Tuesday, January 22, 2008

Don't worry. The title for this will come to me in time...

Blechta at the keyboard.

Welcome to the Flying Wallenda School of Writing, Vicki!

I've always written the way Vicki describes in her blog entry below. I sorta know where the book starts, where it should probably be at the top of its arc, and roughly where it will land -- maybe bouncing around a whole bunch before it stops moving. I often have to chase it down, throwing myself on top to smother its movement.

When I describe my approach to writing like this to readers and the general public, they say, "That's so neat!" Writers roll their eyes knowingly: "Why do you persist in torturing yourself?"

There are many facets to probable answers. (Describing it this way is most accurate since where ideas and characters come from is very much still a mystery to me.) First off, I've always detested doing outlines. For any reason. This goes all the way back to grade school. Next, as a musician, I've always felt more comfortable flying by the seat of my pants. After all, improvising is a big part of playing music. Lastly, doing things in an organic way, sort of letting the concept grow on its own is something that really appeals to me. I feel like I'm sort of there to observe and make sure things don't get out of hand. They often do, but that's because I get so caught up in watching, I don't see the cliff coming.

At times, this approach does make the writing process too exciting by half, but it all works out in the end, although I will admit to doing an awful lot of refining after the first pass at the manuscript.

So the big question is: why do I write this way? I know this seems to be a very silly way to create something that needs to be done precisely and in a well-organized way. Crime novels demand this.

Well, to me, the characters are the thing that are front and centre. If I do a good job creating my imaginary friends and enemies and then let them be true to who they are, they will invariably do the things that make sense for them to do so, respond to things the way you would expect. The plot points will (usually) come together without too much trouble. When they don't, you just have to hop in your car or take a long walk and talk it over with them. Maybe they just don't like the way I'm trying to do things. Occasionally, they have a better way.

Another dodge that helps me understand who it is I'm writing about is to just write about them. What happened when they were 7 that shaped who they are at 37? When did they first fall in love and with whom? Did/do they get along with their family? Why or why not? I just write about those sorts of things. They're never meant to be in the finshed novel, but they help me to define a real person in my mind.

Then I just let them loose and watch what happens. Like I said earlier, sometimes I have to referee. Sometimes I have to sit them all down and yell at them because they're not doing what the story needs and how can we all make this work? I guess it's sort of what a director of a play would do when things fall off the rails.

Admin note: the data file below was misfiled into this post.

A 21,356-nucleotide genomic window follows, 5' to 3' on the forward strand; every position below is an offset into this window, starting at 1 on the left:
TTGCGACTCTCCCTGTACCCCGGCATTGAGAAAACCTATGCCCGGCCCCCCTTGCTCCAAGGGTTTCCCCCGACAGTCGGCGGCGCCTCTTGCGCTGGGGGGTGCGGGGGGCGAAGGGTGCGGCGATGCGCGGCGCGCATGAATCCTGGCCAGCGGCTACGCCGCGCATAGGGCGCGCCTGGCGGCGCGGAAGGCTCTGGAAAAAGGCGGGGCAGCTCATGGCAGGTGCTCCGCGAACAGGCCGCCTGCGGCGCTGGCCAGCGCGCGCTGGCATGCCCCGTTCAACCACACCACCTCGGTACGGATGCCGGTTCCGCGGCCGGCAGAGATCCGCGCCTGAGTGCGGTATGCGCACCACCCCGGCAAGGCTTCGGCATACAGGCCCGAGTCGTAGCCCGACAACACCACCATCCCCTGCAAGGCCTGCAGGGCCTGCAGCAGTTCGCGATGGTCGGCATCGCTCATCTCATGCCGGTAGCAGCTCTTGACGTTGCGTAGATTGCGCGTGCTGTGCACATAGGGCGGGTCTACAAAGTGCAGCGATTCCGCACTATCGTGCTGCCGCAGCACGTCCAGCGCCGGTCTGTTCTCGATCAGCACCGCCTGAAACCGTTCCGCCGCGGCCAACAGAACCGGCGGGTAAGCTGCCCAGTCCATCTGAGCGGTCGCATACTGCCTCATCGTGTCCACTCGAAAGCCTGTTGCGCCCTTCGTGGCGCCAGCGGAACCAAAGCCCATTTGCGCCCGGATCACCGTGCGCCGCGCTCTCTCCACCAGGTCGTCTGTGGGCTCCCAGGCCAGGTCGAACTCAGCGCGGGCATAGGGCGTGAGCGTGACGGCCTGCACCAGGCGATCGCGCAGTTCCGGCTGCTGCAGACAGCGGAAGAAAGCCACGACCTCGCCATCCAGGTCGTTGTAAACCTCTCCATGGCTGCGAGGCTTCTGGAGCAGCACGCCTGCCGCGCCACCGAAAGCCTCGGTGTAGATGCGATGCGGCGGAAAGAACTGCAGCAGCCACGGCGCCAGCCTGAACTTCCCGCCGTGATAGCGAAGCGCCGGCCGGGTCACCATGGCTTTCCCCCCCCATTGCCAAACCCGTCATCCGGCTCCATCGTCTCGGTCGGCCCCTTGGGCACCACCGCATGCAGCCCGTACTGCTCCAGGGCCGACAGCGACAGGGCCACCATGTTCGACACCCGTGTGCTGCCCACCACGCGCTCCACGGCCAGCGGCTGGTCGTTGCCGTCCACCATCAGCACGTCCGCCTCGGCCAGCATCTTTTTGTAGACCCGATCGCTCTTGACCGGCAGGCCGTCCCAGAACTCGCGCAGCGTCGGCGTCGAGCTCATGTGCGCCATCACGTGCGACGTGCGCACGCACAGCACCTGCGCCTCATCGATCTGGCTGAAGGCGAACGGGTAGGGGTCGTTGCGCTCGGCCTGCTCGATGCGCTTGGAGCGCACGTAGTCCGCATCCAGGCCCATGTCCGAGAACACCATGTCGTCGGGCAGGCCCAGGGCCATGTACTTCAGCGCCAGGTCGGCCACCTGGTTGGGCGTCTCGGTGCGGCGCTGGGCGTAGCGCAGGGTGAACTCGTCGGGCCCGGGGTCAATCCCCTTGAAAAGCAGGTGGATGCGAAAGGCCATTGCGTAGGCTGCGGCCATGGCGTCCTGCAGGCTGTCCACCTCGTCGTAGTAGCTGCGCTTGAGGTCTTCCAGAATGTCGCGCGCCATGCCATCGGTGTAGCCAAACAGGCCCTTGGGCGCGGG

So far it's worked out pretty well (according to reviewers and readers who've spoken to me). It can be a little frightening at times -- especially when a deadline is looming out on the horizon. I've sometimes wondered if we're ever going to get out alive.

But then, I've always gotten a rush from working without a net. Until I come crashing to earth and can't get up again, I'll continue working this way. So far, my novels have always worked out just the way they need to. All sorts of things happen that I never planned. Characters walk into the book when I least expect it, and go on to become the stars. Others I've invested a lot of time and energy in, just fade away. It's a heady experience.

I think it was Ray Bradbury who said something like, "Writing a novel is like walking through a very thick fog. You know roughly where you're going, but you can't see more than a few feet in front of you."

People have often accused me of being in a fog. Little do they know I'm quite happy to be there.


NL Gassert said...

I write that way, and I think “organic” is a great way to describe this approach.

I thought I should try a different approach and started outlining my second novel. I spent days and weeks on the plot. I ended up with a superbly ploted outline I was very proud of. I also ended up not writing that novel. By the time I was ready to write I was bored with this story and the people. There were no surprises left. Very much doubting myself, I took weeks off, wondering if I had a second book in me. Silly me.

I’m back at work, writing in the organic fashion that carried me through the first book. The story grows on its own terms out of the soil (characters) I have put down. Or to stick to the fog analogy: I know that there are landmarks hidden in the mist; I have a compass, but no map. I’m pretty sure I’ll find my way, but there’s a chance I might have to double back a time or two.

Rick Blechta said...

Yeah, that's very much like what I do.

A number of writers I've spoken to, while they don't actually do an outline before they start (or even as they're going along), certainly know from the very beginning more about what their story is going to be like than I do and they manage to write really good books! ;)

I do it the "organic" way because that's the way I've always done most things. It's just the way I operate best.

As I said, I don't mind doing the high wire act. Sounds like you're hooked, too.

Thanks for stopping by See you up there sometime!